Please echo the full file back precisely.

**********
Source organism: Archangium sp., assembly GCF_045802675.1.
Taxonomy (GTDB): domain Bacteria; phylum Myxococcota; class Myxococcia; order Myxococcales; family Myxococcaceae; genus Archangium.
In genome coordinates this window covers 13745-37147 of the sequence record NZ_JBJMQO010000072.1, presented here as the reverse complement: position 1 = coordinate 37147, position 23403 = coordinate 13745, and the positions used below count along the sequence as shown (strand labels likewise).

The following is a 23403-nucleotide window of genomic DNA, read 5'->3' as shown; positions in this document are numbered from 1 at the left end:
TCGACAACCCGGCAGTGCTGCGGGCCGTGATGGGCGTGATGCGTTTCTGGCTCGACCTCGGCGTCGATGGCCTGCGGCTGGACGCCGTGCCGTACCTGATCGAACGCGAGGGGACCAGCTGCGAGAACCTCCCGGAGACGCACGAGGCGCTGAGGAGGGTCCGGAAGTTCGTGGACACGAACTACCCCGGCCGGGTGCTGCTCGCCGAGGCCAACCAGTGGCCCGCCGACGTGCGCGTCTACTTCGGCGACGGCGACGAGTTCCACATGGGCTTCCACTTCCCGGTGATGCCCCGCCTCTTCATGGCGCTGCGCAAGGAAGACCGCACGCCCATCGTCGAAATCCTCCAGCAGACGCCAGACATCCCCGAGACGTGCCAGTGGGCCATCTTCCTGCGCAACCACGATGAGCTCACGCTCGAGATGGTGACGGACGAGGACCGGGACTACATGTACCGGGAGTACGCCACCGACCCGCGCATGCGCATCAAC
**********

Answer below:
Source organism: Archangium sp., assembly GCF_045802675.1.
Taxonomy (GTDB): domain Bacteria; phylum Myxococcota; class Myxococcia; order Myxococcales; family Myxococcaceae; genus Archangium.
In genome coordinates this window covers 13745-37147 of the sequence record NZ_JBJMQO010000072.1, presented here as the reverse complement: position 1 = coordinate 37147, position 23403 = coordinate 13745, and the positions used below count along the sequence as shown (strand labels likewise).

The following is a 23403-nucleotide window of genomic DNA, read 5'->3' as shown; positions in this document are numbered from 1 at the left end:
TCGACAACCCGGCAGTGCTGCGGGCCGTGATGGGCGTGATGCGTTTCTGGCTCGACCTCGGCGTCGATGGCCTGCGGCTGGACGCCGTGCCGTACCTGATCGAACGCGAGGGGACCAGCTGCGAGAACCTCCCGGAGACGCACGAGGCGCTGAGGAGGGTCCGGAAGTTCGTGGACACGAACTACCCCGGCCGGGTGCTGCTCGCCGAGGCCAACCAGTGGCCCGCCGACGTGCGCGTCTACTTCGGCGACGGCGACGAGTTCCACATGGGCTTCCACTTCCCGGTGATGCCCCGCCTCTTCATGGCGCTGCGCAAGGAAGACCGCACGCCCATCGTCGAAATCCTCCAGCAGACGCCAGACATCCCCGAGACGTGCCAGTGGGCCATCTTCCTGCGCAACCACGATGAGCTCACGCTCGAGATGGTGACGGACGAGGACCGGGACTACATGTACCGGGAGTACGCCACCGACCCGCGCATGCGCATCAAC